Home > Chapter 16

The Last Temptation of Christ

CT Lee from the law firm down the corridor strode briskly into Arthur’s office, leaned over his table and placed the folded newspaper carefully in front of him.

"Arthur, no doubt you have read the latest in the correspondence on The Last Temptation Of Christ."

Arthur smiled as he put his pen down.

"Now that you have drawn my attention to it, I doubt I can avoid it. Sit down and tell me your interest in the subject. Help yourself to the pot of coffee and the curry puffs. I’m expecting a friend."

CT eased his portly frame into the chair and began to pour himself a drink.

"You Christians are really too much, you know," CT began.

Just then who should appear accompanied by a smiling Cecilia, Arthur’s secretary, but Uncle Loh, briefcase in hand. Pleased to see his good friend after an absence of three months, Arthur warmly welcomed him and introduced CT.

"Hi, Arthur! It’s great to be home after that long spell in London," Uncle Loh beamed as he settled down.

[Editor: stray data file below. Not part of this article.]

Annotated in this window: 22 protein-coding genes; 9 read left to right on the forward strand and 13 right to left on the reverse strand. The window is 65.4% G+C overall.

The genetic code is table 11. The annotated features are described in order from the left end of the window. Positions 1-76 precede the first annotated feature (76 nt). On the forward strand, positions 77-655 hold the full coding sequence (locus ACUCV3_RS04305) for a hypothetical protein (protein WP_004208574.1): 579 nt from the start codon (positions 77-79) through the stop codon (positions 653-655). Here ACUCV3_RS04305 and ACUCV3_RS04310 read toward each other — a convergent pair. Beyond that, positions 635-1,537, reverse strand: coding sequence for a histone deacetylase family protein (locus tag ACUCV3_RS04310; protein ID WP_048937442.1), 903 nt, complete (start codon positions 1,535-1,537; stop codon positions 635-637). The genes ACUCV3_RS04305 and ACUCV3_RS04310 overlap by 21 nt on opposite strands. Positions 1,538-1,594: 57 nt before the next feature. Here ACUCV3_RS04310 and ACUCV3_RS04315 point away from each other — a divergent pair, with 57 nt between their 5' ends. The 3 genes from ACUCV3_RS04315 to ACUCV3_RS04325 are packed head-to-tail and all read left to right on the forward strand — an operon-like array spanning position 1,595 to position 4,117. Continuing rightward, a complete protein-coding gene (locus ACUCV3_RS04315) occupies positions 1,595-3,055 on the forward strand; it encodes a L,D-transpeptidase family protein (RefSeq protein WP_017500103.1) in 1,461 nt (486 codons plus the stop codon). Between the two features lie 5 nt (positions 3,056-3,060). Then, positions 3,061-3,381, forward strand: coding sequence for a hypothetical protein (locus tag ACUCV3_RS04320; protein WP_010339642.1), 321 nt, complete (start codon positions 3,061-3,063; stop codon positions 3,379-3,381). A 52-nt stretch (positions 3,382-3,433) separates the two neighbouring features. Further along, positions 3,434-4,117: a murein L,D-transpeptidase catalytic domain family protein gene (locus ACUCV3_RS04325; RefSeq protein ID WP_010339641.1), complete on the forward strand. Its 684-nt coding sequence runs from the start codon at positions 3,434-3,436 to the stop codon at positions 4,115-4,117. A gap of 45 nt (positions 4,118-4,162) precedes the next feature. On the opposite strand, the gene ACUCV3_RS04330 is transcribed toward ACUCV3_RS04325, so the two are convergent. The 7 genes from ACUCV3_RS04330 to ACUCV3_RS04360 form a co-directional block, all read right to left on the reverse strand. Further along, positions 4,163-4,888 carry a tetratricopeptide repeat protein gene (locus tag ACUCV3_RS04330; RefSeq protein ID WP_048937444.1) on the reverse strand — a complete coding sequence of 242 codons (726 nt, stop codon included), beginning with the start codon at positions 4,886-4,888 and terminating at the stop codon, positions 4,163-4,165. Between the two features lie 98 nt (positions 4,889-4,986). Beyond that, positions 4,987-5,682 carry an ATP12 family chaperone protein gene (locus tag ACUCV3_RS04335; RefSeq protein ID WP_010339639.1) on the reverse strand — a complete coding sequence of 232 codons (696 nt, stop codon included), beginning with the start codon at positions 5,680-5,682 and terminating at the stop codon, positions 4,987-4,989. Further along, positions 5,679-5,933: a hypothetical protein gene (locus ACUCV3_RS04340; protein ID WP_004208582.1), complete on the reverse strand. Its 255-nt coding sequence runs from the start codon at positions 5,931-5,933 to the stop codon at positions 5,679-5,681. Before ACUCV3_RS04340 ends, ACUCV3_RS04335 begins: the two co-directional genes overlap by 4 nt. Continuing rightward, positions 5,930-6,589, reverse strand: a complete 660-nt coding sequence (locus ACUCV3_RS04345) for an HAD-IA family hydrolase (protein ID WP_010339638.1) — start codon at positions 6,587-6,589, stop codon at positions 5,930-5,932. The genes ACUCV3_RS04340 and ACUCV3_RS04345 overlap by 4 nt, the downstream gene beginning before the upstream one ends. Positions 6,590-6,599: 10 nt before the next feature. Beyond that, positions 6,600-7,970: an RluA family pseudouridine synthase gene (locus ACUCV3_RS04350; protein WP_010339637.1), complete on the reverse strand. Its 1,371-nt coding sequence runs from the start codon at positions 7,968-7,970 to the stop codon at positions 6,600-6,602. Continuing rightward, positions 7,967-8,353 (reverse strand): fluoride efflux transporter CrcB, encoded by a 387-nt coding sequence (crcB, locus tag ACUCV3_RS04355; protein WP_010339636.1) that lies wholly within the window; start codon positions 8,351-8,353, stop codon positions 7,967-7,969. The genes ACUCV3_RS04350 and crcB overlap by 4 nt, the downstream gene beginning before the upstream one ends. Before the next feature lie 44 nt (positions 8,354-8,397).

"So glad you can drop in, Uncle Loh. You came in time to resue me from CT who, I have a feeling, is in one of his Christian-bashing moods."

CT’s rotund features took an almost comical pained look.

He turned to Uncle Loh. "I’m afraid it’s the other way round. It’s Christians who are bashing us law abiding, peaceable agnostics. They are imposing their religious views on us. And all because they don’t appreciate literature and academic freedom! Imagine, the book The Last Temptation Of Christ has been on the shelves available to one and all for thirty years. Now that it has been made into a film, it has been banned."

"I don’t believe the censors we have today were in office thirty years ago, so consistency of censorship policy is not the point to question. In any case, all that the film has done is to draw attention to the book," remarked Uncle Loh. "When this furore in the press began, I made it a point to read Nikos Kazantzakis’ book while in London. I was so disgusted with the book I did not care to see the film."

"Really?" queried CT, eyebrows raised. "What have you against Kazantzakis?"